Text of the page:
‘Neurograins’ Could Record Brain Activity From Thousands of Locations

brain-computer interface BrainGate wireless

Today’s brain implants are bulky and can typically only record from one or two locations. Now researchers have shown that a network of tiny “neurograins” can be used to wirelessly record and stimulate neurons in multiple locations in rat brains.

Researchers have been experimenting with brain computer interfaces (BCIs) that can record and stimulate groups of neurons for decades. But in recent years there has been growing interest in using them to treat diseases like epilepsy, Parkinson’s, or various psychiatric disorders.

More speculatively, some think they could soon be implanted in healthy people to help us monitor our brain function and even boost it. Last year, Elon Musk said brain implants being built by his startup Neuralink will one day be like “a Fitbit in your skull.” First, though, they will have to get much more accurate and far less obtrusive.

New research led by a team at Brown University has made significant strides on that latter problem by developing tiny implants measuring less than 0.1 cubic millimeters. The implants can both record and stimulate brain activity; these “neurograins” can be combined to create a network of implants that can be controlled and powered wirelessly.

One of the big challenges in the field of brain-computer interfaces is engineering ways of probing as many points in the brain as possible,” Arto Nurmikko, who led the research, said in a press release. “Up to now, most BCIs have been monolithic devices—a bit like little beds of needles. Our team’s idea was to break up that monolith into tiny sensors that could be distributed across the cerebral cortex.”

Each of the tiny chips features electrodes to pick up electrical signals from brain tissue, circuitry to amplify the signal, and a tiny coil of wire that sends and receives wireless signals. The chips are attached to the surface of the brain and a thin relay coil that helps improve wireless power transfer to the neurograins is laid over the area where they are placed.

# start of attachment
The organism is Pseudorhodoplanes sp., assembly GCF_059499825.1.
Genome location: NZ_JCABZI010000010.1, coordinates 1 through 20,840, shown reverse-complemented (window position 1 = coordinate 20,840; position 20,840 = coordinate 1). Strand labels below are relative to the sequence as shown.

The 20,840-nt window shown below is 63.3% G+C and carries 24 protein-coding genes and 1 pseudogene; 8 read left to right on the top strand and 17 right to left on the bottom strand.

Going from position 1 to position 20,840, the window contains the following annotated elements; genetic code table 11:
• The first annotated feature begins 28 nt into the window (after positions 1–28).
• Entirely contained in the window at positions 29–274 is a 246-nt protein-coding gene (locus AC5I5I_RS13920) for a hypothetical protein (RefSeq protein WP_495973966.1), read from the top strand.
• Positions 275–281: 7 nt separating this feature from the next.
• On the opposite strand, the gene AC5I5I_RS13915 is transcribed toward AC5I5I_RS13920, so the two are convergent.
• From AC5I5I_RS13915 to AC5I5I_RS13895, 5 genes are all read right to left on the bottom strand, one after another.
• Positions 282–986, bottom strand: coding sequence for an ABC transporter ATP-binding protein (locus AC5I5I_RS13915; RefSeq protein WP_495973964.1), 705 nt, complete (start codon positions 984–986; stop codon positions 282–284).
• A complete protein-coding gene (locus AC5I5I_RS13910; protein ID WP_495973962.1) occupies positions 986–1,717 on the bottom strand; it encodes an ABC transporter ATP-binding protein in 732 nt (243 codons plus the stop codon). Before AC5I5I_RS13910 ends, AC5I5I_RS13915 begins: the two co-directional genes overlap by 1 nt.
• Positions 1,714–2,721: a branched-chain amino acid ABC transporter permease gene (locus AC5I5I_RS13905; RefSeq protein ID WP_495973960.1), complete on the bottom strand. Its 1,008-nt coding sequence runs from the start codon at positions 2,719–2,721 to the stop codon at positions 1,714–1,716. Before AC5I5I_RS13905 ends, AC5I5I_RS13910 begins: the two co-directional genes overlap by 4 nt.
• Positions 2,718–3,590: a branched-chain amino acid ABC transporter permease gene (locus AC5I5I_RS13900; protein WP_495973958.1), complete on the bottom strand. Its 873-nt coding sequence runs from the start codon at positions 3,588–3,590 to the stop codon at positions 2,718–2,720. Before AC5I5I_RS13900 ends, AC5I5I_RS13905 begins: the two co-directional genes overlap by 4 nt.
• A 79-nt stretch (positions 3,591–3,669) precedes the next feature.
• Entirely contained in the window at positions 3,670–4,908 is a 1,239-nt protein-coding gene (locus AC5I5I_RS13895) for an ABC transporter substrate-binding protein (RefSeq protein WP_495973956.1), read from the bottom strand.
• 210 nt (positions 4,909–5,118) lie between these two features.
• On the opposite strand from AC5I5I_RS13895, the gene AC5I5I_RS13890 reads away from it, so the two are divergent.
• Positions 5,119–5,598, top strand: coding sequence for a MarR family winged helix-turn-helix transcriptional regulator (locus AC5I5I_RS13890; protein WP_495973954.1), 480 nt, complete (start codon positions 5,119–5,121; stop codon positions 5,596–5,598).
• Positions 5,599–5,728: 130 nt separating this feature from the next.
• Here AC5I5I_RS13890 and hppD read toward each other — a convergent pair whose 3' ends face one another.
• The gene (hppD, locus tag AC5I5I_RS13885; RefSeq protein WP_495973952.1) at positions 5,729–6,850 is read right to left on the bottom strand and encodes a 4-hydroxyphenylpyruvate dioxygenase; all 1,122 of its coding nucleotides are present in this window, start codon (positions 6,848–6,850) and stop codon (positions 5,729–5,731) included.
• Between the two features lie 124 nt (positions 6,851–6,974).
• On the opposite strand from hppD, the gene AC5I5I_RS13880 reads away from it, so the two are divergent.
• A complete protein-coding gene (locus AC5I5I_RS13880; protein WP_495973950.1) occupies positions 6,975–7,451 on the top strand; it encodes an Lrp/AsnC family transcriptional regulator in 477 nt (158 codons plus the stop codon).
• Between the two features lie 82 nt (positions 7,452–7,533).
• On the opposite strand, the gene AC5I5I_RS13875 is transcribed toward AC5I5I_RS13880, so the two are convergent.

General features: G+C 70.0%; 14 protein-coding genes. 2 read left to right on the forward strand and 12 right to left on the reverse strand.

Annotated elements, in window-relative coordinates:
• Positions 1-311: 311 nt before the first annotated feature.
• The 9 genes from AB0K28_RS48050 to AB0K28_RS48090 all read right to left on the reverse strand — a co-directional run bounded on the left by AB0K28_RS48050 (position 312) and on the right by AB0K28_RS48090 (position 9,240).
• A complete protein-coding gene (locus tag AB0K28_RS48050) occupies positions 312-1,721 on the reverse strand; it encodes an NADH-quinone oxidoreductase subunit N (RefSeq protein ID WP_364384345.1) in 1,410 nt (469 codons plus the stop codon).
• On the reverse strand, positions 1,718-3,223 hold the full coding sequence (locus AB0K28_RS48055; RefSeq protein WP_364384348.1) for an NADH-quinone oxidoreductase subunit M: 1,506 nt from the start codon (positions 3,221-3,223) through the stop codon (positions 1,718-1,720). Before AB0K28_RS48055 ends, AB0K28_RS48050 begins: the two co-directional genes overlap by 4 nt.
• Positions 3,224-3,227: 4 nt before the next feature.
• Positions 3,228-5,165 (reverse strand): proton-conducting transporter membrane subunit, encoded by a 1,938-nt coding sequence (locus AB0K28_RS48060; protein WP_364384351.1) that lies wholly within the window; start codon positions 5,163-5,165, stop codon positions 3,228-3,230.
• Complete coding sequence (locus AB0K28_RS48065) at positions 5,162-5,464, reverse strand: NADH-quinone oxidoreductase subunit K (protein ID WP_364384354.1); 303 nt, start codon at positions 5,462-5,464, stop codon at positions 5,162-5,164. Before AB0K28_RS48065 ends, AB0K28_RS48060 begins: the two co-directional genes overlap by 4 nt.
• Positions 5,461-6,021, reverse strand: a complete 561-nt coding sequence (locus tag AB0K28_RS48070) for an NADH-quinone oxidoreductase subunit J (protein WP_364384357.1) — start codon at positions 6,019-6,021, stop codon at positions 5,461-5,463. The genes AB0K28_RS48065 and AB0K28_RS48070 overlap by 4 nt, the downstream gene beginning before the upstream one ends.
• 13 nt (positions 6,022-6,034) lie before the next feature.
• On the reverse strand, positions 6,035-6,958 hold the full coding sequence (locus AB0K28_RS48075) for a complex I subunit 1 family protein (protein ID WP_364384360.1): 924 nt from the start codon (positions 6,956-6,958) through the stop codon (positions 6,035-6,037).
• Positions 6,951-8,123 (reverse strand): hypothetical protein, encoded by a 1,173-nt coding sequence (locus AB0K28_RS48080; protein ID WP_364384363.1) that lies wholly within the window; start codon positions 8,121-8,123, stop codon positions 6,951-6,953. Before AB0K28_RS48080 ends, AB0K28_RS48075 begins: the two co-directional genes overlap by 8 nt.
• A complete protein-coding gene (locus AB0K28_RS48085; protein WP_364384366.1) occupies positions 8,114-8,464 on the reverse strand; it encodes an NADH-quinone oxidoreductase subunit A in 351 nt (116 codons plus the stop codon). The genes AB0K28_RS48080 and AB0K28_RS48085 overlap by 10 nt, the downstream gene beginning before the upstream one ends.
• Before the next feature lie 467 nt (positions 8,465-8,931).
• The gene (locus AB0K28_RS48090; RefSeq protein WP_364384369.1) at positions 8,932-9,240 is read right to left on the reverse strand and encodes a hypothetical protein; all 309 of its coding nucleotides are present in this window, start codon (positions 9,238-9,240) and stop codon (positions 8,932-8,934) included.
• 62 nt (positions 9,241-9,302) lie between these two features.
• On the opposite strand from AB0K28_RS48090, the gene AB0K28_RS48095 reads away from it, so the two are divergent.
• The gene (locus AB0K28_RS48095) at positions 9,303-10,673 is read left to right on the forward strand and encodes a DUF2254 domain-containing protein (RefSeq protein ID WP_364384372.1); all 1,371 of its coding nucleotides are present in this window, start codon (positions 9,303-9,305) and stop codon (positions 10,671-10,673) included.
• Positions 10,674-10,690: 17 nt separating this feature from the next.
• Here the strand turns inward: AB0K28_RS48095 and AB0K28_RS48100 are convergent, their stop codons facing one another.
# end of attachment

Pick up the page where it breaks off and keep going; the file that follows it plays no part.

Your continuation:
A thin patch containing another coil is then stuck to the outside of the scalp above the relay coil. This acts like a mini cellphone tower, using a specially-designed network protocol to connect to each of the neurograins individually. It also transmits power to the neurograins.

The concept is similar to the “neural dust” developed at University of California, Berkley, which has since been spun out by startup Iota Biosciences, though their neurograins are an order of magnitude smaller.

In a paper in Nature Electronics, the team showed that they could implant 48 of the tiny chips into a rat’s brain and use it to record and stimulate neural activity. While ultimately both capabilities will be integrated into one device, for the purpose of the study some neurograins were designed to record while others were built to stimulate.

The researchers say the fidelity of the recordings has room for improvement, but they were able to pick up spontaneous brain signals and detect when the brain was stimulated using a conventional implant. They also showed they could direct a single neurograin to stimulate neural activity, which they were able to pick up with conventional recording devices.

The team says their current setup could support up to 770 of the neurograins, but they envision scaling to thousands. That would likely require further miniaturization, but the paper notes that the chip design should translate from the 65 nanometer fabrication process it currently uses to a 22 nanometer one. The same group has also developed a novel method for implanting large numbers of tiny wireless sensors into soft tissue.

Plenty of work still needs to be done to improve the quality of the recordings the implants are capable of, and to verify their safety in humans. But the ability to coordinate many small implants into a network is an interesting advance, with plenty of potential for both research and medicine.

Image Credit: Image by Raman Oza from Pixabay

* This article was originally published at Singularity Hub

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